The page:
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Battle of Mortlach being marked 1000 years on

18 June 2010

By Joe Millican

A THOUSAND years ago, brave troops led by King Malcolm II of Scotland put their lives on the line as they fought successfully to defeat an invading Danish army at the Battle of Mortlach.

And a millennium later, the historic event is being marked by a series of events in and around Dufftown to recognise the anniversary of the bloody clash.

The Battle of Mortlach will be the focus of a weekend of celebrations on July 3 and 4 as part of the first Dufftown Heritage Festival.

Organised by the Dufftown 2000 group, which is behind community events such as whisky festivals and ceilidhs, the weekend kicks off at noon on July 3 with a heritage parade through Dufftown.

The parade will finish at the school field on Hill Street. It is here that the public will be able to explore a mock Viking village and watch battle re-enactments, to give them a taste of what life was like 1000 years ago. They will also be able to have their faces painted or visit a variety of stalls.

The following day will see a guided walk around sites of historic significance in Dufftown. Also on offer during the weekend will be tours of Mortlach Distillery and free entry to Balvenie Castle, courtesy of Historic Scotland.

Pupils at Mortlach Primary School, meanwhile, have been making their own preparations for the Dufftown Heritage Festival. In addition to their usual class work, they have been designing and casting their own Viking jewellery in a project organised by the school’s parent council.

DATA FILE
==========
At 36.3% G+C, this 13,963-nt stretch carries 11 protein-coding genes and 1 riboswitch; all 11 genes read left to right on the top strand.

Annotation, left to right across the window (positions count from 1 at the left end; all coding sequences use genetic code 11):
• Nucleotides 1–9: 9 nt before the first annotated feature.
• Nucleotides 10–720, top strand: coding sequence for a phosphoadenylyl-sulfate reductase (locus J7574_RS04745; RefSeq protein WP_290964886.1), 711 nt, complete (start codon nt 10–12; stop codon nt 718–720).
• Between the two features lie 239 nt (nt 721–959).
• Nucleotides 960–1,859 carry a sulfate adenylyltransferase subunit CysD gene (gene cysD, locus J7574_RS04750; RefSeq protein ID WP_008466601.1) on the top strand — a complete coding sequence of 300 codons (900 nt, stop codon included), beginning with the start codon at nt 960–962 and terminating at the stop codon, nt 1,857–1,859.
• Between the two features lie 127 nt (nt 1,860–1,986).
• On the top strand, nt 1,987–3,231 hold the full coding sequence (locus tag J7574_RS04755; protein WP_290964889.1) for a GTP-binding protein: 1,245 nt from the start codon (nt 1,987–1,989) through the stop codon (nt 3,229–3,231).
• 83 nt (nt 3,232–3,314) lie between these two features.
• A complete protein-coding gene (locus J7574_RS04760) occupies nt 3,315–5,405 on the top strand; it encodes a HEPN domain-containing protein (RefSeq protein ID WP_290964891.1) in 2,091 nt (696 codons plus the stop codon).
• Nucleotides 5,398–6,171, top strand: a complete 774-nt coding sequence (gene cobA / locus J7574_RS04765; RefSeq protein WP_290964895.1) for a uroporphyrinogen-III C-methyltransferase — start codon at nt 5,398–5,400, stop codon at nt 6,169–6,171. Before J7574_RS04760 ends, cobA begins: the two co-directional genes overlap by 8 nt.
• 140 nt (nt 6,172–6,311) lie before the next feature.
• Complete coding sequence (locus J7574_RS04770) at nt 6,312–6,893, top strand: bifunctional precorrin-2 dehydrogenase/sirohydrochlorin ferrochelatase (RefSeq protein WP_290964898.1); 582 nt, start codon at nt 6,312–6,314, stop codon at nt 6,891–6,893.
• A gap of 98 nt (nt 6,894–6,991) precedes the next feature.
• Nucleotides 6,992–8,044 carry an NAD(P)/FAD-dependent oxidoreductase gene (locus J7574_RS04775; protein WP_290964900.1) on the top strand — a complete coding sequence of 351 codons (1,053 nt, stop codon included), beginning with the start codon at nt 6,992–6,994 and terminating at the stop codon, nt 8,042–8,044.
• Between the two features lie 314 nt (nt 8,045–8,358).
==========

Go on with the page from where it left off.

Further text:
A grant from Moray Arts Council allowed Eden Jolly, from the Scottish Sculpture Workshop, to visit the school. Using cuttlefish shells as moulds, the pupils were helped to cast their designs in metal.

Mary Bourne, of the Mortlach parent council, said that all of the casts were successful and will now be displayed at the heritage festival.

Taking place somewhere between Mortlach Church and what is now Mortlach Distillery, the Battle of Mortlach in 1010 initially saw the Danes achieve the upper hand. The Scottish troops were forced to retreat and many were slain.

They regrouped at a nearby monastery, where Malcolm prayed for divine intervention and promised to enlarge the church by three spear-lengths if they were victorious.

The king’s men, inspired by his show of devotion and his rousing speech, renewed the attack. Now assisted by the monks of St Moluag, fearsome warriors in their own right and further inspired by the prospect of enlarging their church, the Scots succeeded in their quest.

The leader of the Norse army was himself pulled from his horse by Malcolm and killed. The Danes subsequently fled, attempting one final unsuccessful rally near the old castle of Balvenie.

The Battle of Mortlach had major historical significance, as it was the first in a series of decisive victories for Malcolm II. The last of these was in 1014 when the Danes finally signed a peace treaty with Scotland, agreeing to cease their invasions. It ended a century of warfare and secured Scotland as an independent country.

A full programme of events for the Dufftown Heritage Festival is available at www.dufftown.co.uk

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